ability of other providers in the local health economy to meet
their NHS obligations.” Elsewhere, it is stated more strongly: “As
a condition of legislation and the licence a foundation trust will
be subject to a general requirement to co-operate with other public
service providers and NHS bodies.” Particular mention is made of
NHS and social care providers and commissioners, education and
training bodies and the Department for Work and Pensions.

Second, like other NHS bodies, a foundation trust will be expected
to develop a co-operative working relationship with the local
overview and scrutiny committee. It remains to be seen how tough
the proposed independent regulator of foundation trusts will be on
the issue of partnership working, but it would be naive to expect
much more than lip-service.

The potential insularity of foundation trusts from the rest of the
local health and welfare economy will increase as the promised
roll-out of foundation trust status unfolds. Ministers are coy
about how widely the status will be awarded, but the guidance
states: “As more NHS trusts improve, more will be eligible to apply
for foundation trust status and, in later waves, eligibility will
be opened up to other types of NHS trust.” Indeed, it is further
suggested that “in time, foundation trust status could also be
opened up to organisations that are not currently part of the NHS”.

It seems, then, that the charge of elitism levelled at the first
wave of foundation trusts is to be countered by making foundation
status the norm for all NHS bodies and for some unspecified non-NHS

Such an extension of foundation status would replace elitism with a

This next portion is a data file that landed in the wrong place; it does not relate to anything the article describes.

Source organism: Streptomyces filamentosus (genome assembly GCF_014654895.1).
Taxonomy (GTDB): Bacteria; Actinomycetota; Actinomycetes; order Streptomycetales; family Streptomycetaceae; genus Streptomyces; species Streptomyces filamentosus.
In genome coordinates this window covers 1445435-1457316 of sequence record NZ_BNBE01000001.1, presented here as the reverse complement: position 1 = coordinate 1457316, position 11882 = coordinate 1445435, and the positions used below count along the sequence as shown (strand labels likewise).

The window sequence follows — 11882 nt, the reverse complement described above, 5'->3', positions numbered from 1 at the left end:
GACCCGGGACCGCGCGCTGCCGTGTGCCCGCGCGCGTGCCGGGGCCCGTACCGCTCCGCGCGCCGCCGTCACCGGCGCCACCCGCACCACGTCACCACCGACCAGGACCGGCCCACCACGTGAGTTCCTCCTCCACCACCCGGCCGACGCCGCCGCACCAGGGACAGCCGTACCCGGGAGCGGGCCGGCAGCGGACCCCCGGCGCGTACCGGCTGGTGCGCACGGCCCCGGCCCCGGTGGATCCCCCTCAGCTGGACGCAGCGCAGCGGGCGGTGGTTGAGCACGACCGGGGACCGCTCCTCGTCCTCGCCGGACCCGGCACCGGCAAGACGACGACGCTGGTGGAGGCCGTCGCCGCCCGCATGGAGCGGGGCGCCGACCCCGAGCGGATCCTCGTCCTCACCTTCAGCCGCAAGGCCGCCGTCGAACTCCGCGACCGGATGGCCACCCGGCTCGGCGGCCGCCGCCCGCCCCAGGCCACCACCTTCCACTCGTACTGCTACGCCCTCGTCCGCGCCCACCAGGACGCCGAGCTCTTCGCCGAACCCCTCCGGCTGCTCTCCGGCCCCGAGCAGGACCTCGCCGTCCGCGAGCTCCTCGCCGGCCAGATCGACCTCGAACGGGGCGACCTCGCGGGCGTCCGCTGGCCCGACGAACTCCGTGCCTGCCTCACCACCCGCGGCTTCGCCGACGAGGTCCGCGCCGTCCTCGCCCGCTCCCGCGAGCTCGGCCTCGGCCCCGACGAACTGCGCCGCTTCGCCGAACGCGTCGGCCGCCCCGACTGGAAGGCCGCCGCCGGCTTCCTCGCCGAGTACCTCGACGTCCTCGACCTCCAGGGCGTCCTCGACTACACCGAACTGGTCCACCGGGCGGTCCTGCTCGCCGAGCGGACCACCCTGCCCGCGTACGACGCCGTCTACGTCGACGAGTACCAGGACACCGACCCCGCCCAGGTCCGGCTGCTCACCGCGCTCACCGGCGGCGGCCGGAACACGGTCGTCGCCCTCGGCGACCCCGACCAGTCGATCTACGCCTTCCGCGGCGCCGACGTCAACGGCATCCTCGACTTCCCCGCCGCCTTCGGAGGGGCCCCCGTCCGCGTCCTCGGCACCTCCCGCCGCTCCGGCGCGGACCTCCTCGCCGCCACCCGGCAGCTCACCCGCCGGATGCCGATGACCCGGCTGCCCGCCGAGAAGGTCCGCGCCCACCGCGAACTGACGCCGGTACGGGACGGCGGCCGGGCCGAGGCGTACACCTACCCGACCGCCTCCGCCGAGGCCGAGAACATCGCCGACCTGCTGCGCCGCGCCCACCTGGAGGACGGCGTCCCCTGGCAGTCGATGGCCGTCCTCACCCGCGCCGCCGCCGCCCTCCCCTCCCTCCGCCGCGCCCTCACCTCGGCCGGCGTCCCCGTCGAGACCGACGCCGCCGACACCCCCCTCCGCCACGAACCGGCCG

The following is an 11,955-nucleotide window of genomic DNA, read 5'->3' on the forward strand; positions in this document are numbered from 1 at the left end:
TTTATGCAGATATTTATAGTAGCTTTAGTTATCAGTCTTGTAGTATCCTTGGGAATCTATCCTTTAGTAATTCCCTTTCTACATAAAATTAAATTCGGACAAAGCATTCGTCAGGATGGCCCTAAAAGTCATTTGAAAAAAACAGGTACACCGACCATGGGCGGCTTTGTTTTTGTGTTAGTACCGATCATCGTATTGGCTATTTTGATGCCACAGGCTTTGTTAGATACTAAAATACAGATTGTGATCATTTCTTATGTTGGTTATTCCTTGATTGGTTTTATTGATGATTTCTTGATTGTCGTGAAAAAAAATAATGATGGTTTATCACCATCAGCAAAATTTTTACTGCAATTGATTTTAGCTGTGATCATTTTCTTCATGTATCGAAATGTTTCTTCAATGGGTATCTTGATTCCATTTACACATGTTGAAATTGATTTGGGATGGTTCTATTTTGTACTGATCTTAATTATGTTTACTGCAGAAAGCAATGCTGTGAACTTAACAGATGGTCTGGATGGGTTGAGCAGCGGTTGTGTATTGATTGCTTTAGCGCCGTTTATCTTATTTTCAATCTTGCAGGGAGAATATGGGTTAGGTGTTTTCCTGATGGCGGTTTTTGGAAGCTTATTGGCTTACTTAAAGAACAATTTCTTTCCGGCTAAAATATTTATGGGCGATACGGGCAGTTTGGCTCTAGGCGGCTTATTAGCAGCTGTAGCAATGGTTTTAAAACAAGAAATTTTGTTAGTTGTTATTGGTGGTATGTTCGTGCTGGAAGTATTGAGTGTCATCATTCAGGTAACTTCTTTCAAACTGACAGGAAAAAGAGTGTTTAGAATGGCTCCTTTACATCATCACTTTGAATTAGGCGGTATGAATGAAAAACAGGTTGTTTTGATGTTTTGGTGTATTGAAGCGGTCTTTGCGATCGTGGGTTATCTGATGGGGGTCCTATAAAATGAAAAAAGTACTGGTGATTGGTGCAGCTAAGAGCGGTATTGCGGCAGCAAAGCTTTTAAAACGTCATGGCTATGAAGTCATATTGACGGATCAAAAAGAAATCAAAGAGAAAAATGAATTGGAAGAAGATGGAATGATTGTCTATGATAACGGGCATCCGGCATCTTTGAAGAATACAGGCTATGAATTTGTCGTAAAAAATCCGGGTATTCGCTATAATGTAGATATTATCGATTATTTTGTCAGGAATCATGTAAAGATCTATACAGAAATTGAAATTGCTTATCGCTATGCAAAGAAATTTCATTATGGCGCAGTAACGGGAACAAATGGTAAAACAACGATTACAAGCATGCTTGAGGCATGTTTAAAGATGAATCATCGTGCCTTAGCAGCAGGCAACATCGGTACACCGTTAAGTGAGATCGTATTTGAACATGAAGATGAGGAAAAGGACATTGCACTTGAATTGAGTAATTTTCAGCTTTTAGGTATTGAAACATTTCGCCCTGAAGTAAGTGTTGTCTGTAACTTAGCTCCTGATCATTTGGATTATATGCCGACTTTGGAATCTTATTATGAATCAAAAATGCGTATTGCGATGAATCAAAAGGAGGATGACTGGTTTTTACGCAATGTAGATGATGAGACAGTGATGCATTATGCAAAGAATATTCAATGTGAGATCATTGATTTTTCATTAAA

local administrative nightmare. It is bad enough to have one part
of the local public sector separately and indirectly elected. To
have similar arrangements for many bodies in an area would take us
back to the administrative entanglements of the 19th century. Then,
local acts of parliament established all kinds of ad hoc
authorities – some elected, some appointed – each providing a
specific service within a particular area. These included
improvement commissioners, boards of guardians, local health
boards, and sanitary districts. Such fragmentation collapsed under
its own weight and resulted in the Local Government Act 1888, which
created 62 county councils and 61 county boroughs, all directly

This lesson from history points to a more coherent way of shifting
power from the centre to local communities.

One option would be to focus on coterminosity and local authority
representation on traditional NHS boards. Essentially this is the
Welsh model. From next month the five health authorities will be
replaced by 22 health boards which match the boundaries of the 22
councils, with town halls guaranteed strong representation.

A second option would be to use a revitalised and modernised local
government system as the overarching body responsible for local
health and welfare – the model that is found in most European
countries and one that has the virtue of strengthening direct
democratic representation. It is hardly surprising that voters are
apathetic about their local councils in the most centralised state
of western Europe.

What these options offer is a chance to avoid the reinforcement of
a hospital-dominated health service that foundation trusts will
bring. Hospitals are no longer the stand-alone institutions they
once were. The aim today is integrated hospital, primary, community
health and social care; it is about whole-systems working, not
competitive bodies; it is about building networks of professionals
across agencies and traditional boundaries, not about locking them
into a series of local silos; it is about local communities feeling
a sense of ownership for facilities and services across a locality.
This is the real challenge of “local ownership” and

Bob Hudson is principal research fellow at the Nuffield
Institute for Health, University of Leeds.


1 Department of Health, A Guide to NHS Foundation
, Department of Health, 2002

2 I McCartney, “Keep your nerve: this is the rebirth of
popular socialism,” The Guardian, 12 December,